“Glenbow School, Cochrane area, Alberta”, 1924, (CU1157357). Courtesy of Libraries and Cultural Resources Digital Collections, University of Calgary.

As spring arrives, we have come to expect a break from school classes. However, a scheduled school-year is relatively new in the Canadian west. In the settlement period, changeable school calendars were caused by a variety of reasons, as illustrated by Glenbow School, once located in today’s Glenbow Ranch Provincial Park.

At Glenbow, it took a frustrating six-months for the local school board to organize funding, find a location for classes, and hire a teacher. Thanks to the loan of a community building, school classes began May 25, 1911 — before the school had even been built. The school board purchased the school site in December 1911, construction began in January, and the school building finally opened in April 1912.

Unbeknownst to the local school board, Glenbow’s first teacher, Miss Ada J. Johnson, wasn’t even fully qualified! By October 1911, Miss Johnson had been replaced by Miss Olive Orr, and she left in November. It took two months to find another teacher: Miss Daisy Nidd, but she lasted only two weeks. In May 1912, Miss Orr was rehired with an increase in pay (to $60/month) and provision of a furnished private residence (a repurposed quarry shack). She taught until October, when the school board ran out of money, but she was again rehired in January 1913. Three months later, Miss Orr resigned permanently to take another position out-of-province.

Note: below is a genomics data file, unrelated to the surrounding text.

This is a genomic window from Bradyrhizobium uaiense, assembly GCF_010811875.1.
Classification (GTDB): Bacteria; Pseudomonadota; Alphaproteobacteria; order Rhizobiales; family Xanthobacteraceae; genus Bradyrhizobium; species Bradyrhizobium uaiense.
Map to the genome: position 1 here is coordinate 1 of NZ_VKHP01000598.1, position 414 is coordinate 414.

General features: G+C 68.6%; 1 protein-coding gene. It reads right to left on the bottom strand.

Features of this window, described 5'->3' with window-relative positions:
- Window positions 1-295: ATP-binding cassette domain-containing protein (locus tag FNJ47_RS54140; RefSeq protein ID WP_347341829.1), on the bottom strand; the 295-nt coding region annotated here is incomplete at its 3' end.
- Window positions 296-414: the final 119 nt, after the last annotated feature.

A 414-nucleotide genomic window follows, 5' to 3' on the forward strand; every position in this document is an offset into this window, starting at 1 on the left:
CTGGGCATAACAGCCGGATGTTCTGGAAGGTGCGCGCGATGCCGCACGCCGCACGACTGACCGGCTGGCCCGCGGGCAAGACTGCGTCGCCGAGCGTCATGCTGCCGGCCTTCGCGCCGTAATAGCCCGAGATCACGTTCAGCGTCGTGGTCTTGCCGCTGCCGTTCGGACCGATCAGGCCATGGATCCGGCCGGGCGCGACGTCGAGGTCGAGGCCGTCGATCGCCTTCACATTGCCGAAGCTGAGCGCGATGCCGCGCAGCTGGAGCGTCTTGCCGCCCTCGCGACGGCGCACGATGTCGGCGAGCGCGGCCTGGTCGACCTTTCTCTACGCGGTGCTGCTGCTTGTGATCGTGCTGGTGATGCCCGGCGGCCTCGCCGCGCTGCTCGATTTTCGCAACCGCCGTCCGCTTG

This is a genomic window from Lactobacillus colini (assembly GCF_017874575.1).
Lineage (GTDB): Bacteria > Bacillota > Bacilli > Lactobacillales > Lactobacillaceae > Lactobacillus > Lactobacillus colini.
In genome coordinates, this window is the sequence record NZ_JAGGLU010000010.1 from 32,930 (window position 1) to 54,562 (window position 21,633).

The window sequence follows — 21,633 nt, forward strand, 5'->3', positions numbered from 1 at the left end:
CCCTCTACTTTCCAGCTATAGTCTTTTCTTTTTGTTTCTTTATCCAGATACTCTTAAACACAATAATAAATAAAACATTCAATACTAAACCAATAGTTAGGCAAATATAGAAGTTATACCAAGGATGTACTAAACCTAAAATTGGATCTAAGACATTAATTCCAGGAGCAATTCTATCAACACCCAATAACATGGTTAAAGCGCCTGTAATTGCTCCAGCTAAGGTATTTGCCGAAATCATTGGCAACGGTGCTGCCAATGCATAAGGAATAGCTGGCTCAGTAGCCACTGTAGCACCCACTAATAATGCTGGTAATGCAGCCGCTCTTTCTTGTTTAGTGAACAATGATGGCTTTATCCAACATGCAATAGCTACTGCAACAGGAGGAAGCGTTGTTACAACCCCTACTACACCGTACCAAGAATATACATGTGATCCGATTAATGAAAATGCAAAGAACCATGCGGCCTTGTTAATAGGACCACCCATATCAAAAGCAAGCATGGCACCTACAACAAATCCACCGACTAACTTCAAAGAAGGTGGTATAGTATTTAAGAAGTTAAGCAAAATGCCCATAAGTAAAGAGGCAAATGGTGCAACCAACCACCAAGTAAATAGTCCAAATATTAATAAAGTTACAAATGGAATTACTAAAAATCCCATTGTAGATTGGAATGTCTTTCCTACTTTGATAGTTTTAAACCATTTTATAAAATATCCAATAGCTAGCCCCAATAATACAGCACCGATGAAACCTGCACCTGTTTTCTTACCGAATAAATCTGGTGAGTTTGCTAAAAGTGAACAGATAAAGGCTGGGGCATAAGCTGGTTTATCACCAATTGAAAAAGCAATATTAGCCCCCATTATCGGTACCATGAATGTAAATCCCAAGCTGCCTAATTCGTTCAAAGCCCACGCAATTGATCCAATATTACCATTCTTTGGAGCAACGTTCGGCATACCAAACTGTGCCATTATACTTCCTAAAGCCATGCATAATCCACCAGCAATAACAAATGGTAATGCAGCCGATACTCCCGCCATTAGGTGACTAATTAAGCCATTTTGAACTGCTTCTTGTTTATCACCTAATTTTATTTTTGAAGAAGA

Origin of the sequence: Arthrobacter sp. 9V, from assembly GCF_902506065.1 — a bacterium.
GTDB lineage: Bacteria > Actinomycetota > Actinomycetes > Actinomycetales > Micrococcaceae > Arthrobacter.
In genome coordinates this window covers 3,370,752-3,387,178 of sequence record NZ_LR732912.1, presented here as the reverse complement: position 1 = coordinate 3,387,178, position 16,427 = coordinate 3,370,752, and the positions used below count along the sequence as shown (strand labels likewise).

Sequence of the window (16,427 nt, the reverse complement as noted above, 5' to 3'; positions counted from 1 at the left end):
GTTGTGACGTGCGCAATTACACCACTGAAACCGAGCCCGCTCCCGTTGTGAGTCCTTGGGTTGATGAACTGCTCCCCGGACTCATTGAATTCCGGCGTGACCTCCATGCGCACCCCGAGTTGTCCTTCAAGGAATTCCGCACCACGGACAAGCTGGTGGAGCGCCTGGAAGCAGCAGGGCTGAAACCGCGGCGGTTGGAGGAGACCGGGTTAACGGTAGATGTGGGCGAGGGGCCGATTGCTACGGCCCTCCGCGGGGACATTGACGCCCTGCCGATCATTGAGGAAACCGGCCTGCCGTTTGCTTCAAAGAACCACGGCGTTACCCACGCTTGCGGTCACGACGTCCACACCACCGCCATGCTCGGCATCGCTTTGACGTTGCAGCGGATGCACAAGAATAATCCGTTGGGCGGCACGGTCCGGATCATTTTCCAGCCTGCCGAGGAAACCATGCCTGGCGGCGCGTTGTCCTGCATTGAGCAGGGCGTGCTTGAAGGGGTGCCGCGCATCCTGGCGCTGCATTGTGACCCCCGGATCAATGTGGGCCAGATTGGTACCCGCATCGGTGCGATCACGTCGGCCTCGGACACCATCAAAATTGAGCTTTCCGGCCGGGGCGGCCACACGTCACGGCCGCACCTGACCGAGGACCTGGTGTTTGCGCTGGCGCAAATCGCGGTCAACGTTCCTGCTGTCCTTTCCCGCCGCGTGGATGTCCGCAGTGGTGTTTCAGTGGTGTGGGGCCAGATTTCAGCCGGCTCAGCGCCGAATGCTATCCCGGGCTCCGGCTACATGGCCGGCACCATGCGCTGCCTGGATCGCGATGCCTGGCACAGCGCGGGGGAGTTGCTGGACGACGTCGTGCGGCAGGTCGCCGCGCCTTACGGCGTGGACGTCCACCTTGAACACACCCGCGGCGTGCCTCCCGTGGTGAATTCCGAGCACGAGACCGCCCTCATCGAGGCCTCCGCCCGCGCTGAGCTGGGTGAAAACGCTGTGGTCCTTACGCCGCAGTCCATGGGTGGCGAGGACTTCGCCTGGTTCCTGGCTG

By this point, Glenbow Quarry had shut down and the local population had plummeted. The school was closed and some of the remaining children were sent to nearby schools. 

In 1921, Glenbow School reopened periodically under the supervision of a succession of teachers who were paid a daily rate, until the departure of the last family from the Glenbow townsite in 1927. The school closed permanently in 1928. The Glenbow school building was then hauled away and reused in another location, where it still stands, unrecognizable after numerous renovations. 

Although formal schooling in early Alberta was unpredictable, parents of the time grasped whatever educational opportunities they could for their children. Today, some teachable moments await on a spring hike through Glenbow Ranch Provincial Park.

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